TRYNESS TEMBO, Lusaka
THE Bank of Zambia (BoZ) is reviewing directives on electronic money issuance to keep them up-to-date with the latest developments in the sub-sector.
BoZ assistant director for banking currency and payments Mirriam Kamuhuza said the directives on electronic money issuance were last reviewed in 2015 and from that time there have been several developments.
In an interview last week, Ms Kamuhuza said once the directives are reviewed they will address risks involved during transaction and give confidence to consumers to use electronic payments.
“We are reviewing the guidelines for electronic money, which were last revised in 2015 where we looked at Zambia’s environment and how the service can be offered and the risks which come with the product. These directives govern electronic payment or mobile money transaction.
“This year, we want to review the directives so that we can further address the risks associated to electronic payments. We want to minimise the risks so that people can safely use them and have confidence. That is want we want to achieve when we review the directives,” she said.
Ms Kamuhuza also said the central bank licences electronic service providers and also gives them rules which they are expected to abide by and are monitored to ensure that they follow them.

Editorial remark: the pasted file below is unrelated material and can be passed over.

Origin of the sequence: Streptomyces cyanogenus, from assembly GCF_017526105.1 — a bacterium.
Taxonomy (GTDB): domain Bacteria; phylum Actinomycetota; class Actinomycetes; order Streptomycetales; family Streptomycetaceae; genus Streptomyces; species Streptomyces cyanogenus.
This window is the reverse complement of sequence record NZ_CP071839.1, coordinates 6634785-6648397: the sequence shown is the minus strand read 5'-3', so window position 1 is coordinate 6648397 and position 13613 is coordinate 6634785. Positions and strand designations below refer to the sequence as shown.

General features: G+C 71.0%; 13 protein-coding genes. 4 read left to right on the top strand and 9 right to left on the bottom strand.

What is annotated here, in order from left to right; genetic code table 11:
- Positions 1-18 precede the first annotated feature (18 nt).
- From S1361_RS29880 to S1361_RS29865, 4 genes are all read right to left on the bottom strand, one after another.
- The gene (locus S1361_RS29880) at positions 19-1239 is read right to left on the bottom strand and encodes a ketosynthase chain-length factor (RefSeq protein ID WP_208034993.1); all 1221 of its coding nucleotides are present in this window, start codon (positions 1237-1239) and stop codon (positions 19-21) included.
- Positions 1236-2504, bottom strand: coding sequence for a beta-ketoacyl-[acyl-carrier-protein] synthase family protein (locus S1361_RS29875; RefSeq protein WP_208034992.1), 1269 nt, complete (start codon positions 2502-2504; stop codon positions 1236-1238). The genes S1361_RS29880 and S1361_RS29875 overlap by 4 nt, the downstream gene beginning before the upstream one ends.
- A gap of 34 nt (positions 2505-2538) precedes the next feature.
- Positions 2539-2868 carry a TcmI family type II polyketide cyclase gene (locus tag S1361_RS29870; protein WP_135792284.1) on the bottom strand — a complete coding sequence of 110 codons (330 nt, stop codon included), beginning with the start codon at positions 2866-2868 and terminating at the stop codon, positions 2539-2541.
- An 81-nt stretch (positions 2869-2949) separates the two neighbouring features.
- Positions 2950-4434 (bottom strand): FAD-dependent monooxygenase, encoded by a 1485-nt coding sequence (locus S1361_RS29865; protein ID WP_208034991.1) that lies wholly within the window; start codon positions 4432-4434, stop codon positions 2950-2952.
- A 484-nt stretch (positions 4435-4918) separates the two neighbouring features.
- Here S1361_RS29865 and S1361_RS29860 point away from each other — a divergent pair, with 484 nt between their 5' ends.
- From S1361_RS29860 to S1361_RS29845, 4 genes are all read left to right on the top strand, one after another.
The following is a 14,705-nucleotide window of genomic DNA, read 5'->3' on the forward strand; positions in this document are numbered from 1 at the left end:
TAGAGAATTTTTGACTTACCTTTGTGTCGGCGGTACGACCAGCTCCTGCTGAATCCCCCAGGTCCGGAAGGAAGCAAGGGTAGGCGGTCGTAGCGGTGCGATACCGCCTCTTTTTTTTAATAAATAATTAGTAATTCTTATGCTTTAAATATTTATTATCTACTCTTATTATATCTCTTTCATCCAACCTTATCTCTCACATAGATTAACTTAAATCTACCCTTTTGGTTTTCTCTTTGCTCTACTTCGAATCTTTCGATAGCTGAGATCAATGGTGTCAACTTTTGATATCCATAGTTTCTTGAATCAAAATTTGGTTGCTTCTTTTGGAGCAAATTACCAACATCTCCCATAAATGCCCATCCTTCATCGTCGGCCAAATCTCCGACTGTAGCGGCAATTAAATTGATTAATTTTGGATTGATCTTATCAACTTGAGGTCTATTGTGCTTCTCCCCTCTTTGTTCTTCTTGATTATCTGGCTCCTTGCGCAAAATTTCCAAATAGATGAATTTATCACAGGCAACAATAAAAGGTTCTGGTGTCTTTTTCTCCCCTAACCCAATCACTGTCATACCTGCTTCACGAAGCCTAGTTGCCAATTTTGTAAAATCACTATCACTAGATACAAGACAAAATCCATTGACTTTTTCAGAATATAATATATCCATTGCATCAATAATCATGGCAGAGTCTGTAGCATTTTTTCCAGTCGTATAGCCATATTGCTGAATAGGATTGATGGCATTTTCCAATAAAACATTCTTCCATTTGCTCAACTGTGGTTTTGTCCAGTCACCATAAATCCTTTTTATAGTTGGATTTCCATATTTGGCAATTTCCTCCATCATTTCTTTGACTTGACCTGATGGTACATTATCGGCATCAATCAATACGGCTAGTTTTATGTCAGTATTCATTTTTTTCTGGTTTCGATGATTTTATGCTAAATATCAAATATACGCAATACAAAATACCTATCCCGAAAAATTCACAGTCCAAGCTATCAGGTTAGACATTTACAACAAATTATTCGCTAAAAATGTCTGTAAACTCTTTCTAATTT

She said BoZ also wants to create an enabling environment to help service providers come up with more innovations in the subsector but at the same time they must be efficient and safe.
Ms Kamuhuza said the objective of financial inclusion, is aimed at bringing the unbanked and under-served population into the formal financial system.
She said exploiting technological advancements, which has created opportunities for expanding access and usage of financial services.
She said increased financial inclusion is expected to result in improved effectiveness of monetary policy and economic growth in the long run.
The central bank is working with various stakeholders such as Pensions Fund Authority and Ministry of Finance among others to increase financial inclusion.
“Previously, they [institutions] used to work separately, which made it difficult to increase financial inclusion but as a unit, stakeholders will be working towards one goal,” Ms Kamuhuza said.